Success: Loophole to Seize Citizen Property Closed


Target: Attorney General Eric Holder

Goal: Praise the decision to prohibit law enforcement agencies from accepting civil assets forfeited from drug arrests regardless of the suspect’s conviction.

Attorney General Eric Holder recently announced a new policy regarding civil asset forfeiture in drug arrest cases. For years, state and local law enforcement agencies have been able to seize assets including cash, cars and other property from those arrested for drug violations, regardless of whether or not the person was actually convicted of a crime. Law enforcement would then submit the seized property to the Department of Justice for processing and distribution under the department’s Equitable Sharing Program.

As activists have pointed out for years, the Department of Justice’s old policy, created under the guise of fighting the War on Drugs, was unjust and tantamount to legal theft, its purpose deliberately intended to allow law enforcement agencies to circumvent state law and illegally keep seized assets. Widespread abuse of this policy was clearly documented for years by several major new outlets. However, the Department’s new policy is to refuse assets seized without a conviction, closing this legal theft loophole.

While there is still much more that needs to be done regarding the federal government’s stance on drug use, Holder’s new policy is a key step in the much-needed revision of the United States’ drug policy. Thanks to the efforts of activists, including those who signed our petition here on ForceChange, we are making progress toward a much more sane and just drug policy. Please take a moment to applaud Attorney General Holder’s decision and tell him to keep up the good work.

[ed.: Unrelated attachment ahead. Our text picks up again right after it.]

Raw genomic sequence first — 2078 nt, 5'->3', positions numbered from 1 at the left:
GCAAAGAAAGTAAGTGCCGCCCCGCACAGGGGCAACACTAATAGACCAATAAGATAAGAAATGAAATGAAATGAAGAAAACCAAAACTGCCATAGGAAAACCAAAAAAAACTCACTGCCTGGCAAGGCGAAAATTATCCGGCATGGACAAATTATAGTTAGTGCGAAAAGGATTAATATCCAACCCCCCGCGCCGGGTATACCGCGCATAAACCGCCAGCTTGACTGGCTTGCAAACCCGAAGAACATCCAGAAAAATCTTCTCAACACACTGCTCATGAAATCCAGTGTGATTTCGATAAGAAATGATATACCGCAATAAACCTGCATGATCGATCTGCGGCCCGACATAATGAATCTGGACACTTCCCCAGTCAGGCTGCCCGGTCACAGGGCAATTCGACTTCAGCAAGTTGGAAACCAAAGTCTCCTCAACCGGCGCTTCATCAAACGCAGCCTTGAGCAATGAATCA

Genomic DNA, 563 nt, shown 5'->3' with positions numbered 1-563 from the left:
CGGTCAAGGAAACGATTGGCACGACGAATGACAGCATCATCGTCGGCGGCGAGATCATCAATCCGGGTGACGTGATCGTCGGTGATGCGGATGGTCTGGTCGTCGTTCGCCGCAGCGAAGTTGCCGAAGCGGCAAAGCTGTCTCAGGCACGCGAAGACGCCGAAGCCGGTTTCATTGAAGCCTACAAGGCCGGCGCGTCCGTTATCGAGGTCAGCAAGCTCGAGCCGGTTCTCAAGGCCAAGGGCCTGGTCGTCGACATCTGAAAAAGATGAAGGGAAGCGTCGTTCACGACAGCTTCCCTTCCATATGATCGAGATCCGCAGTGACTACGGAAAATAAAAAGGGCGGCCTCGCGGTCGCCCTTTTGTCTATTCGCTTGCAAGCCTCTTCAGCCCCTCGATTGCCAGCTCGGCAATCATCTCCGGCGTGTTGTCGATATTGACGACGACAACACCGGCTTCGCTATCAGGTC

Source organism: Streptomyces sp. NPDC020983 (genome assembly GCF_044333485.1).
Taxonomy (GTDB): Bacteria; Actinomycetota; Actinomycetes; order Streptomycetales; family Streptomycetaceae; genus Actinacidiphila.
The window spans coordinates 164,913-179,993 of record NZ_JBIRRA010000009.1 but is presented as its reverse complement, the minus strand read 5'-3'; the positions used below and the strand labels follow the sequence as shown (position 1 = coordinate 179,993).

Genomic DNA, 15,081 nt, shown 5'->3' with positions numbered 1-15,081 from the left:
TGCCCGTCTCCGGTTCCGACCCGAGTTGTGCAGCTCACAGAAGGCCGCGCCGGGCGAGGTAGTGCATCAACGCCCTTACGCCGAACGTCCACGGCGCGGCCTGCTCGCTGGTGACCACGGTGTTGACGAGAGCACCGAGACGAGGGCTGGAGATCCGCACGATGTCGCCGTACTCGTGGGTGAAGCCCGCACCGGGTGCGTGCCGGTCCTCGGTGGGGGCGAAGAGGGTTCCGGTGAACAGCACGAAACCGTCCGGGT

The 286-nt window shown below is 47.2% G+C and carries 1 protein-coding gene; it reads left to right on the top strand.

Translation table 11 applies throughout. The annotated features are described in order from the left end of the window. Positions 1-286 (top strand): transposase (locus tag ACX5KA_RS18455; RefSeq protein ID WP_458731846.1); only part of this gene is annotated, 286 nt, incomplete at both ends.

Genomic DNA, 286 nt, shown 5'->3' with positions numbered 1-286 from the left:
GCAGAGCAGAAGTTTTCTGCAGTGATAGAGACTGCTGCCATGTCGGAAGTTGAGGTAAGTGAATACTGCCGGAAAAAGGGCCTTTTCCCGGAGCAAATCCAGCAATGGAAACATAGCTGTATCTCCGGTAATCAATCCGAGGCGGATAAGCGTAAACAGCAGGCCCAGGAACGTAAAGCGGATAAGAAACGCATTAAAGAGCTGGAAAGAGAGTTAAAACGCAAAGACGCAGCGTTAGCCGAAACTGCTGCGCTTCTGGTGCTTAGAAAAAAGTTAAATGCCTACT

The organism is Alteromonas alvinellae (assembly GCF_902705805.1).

Dear Attorney General Holder,

For more than 20 years, the Department of Justice’s policy on civil asset forfeiture represented one of the greatest and most glaring oversteps of government authority in the War on Drugs. The federal government’s policy of seizing and redistributing property, regardless of whether a person had actually been convicted of any wrongdoing, was tantamount to legal theft, and abuse of this policy was well-documented.

Your recent decision to refuse asset forfeiture without a conviction is a great step forward on the long march toward creating a more fair and humane drug policy. While there is still much more to be done, stopping this clearly draconian and abusive practice demonstrates a willingness to make progress and work toward more effective drug legislation.

Along with some of the other work you have done in reconciling the federal government to newly-developed state marijuana industries, your recent decision marks the continuation of a positive and welcome trend. We, the undersigned, applaud your decision and hope it is only the latest in an ongoing series of such reexaminations of U.S. drug policy.


[Your Name Here]

Photo Credit: U.S. Embassy via Flickr

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